Sailing schools and the future of sailing, by Miguel Lago

For many years now, the MRCYB has made a firm commitment to the basic wing. The reasons for this decision are multiple and diverse, and many of them have to do with circumstances that go beyond purely sporting ones.

All nautical clubs have in their statutes, as one of their main objectives, the promotion of nautical activities. In the case of the MRCYB, the bet has been on sailing, for roots, for tradition and for all the values it brings.

This promotion work from the clubs is of great importance, since they are the only entities related to sailing that carry it out today. A large commercial marina may have magnificent facilities, but its purpose is to provide services to ships and shipowners who moor their ships there or go in transit. But for that marina to be filled with boats, it is the clubs that have to carry out preliminary work, generating a love of the sea among the people, through their sports schools.

This promotional work by yacht clubs is highly relevant for marinas and the nautical industry in general, and, unfortunately, it is not always recognized by administrations.

Sailing schools are also of vital importance for the very existence of a club, since if the children of today, who will govern the entity in the future, do not have a fondness for the sea, its essence is totally distorted. We all know clubs that have become purely social entities, with no practical connection to the sea, due to the lack of fans of their members.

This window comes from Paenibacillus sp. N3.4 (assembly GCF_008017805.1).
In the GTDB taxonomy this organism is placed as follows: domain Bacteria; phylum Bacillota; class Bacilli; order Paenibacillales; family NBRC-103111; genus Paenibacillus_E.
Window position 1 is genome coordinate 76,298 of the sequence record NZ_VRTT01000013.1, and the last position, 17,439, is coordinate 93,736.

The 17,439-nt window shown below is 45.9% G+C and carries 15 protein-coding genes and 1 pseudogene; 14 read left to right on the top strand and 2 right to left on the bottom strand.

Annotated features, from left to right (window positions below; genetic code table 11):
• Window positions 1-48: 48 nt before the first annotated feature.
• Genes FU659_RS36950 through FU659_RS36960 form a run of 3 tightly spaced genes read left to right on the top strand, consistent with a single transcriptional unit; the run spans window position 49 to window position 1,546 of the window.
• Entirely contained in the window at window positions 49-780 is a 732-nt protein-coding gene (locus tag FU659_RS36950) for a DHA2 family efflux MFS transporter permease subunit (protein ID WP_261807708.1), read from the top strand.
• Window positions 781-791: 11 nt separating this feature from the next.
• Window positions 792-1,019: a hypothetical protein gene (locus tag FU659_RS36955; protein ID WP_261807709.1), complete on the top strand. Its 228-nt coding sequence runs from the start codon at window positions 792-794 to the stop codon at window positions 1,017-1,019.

In the case of the MRCYB we also have an added obligation, that of making known to the children and young people of the wonderful fishing village of Baiona, a different vision of the one that, due to family tradition, they may have of the sea, that sea that takes to grandparents, parents and siblings for a long time, and sometimes never to return.

Our goal is to give them a new perspective, and for children to understand that in addition to its hardness, the sea also brings values such as camaraderie, effort, teamwork and friendship, without forgetting one very important thing: sailing is terribly funny!

Miguel Lago, Commodore of the MRCYB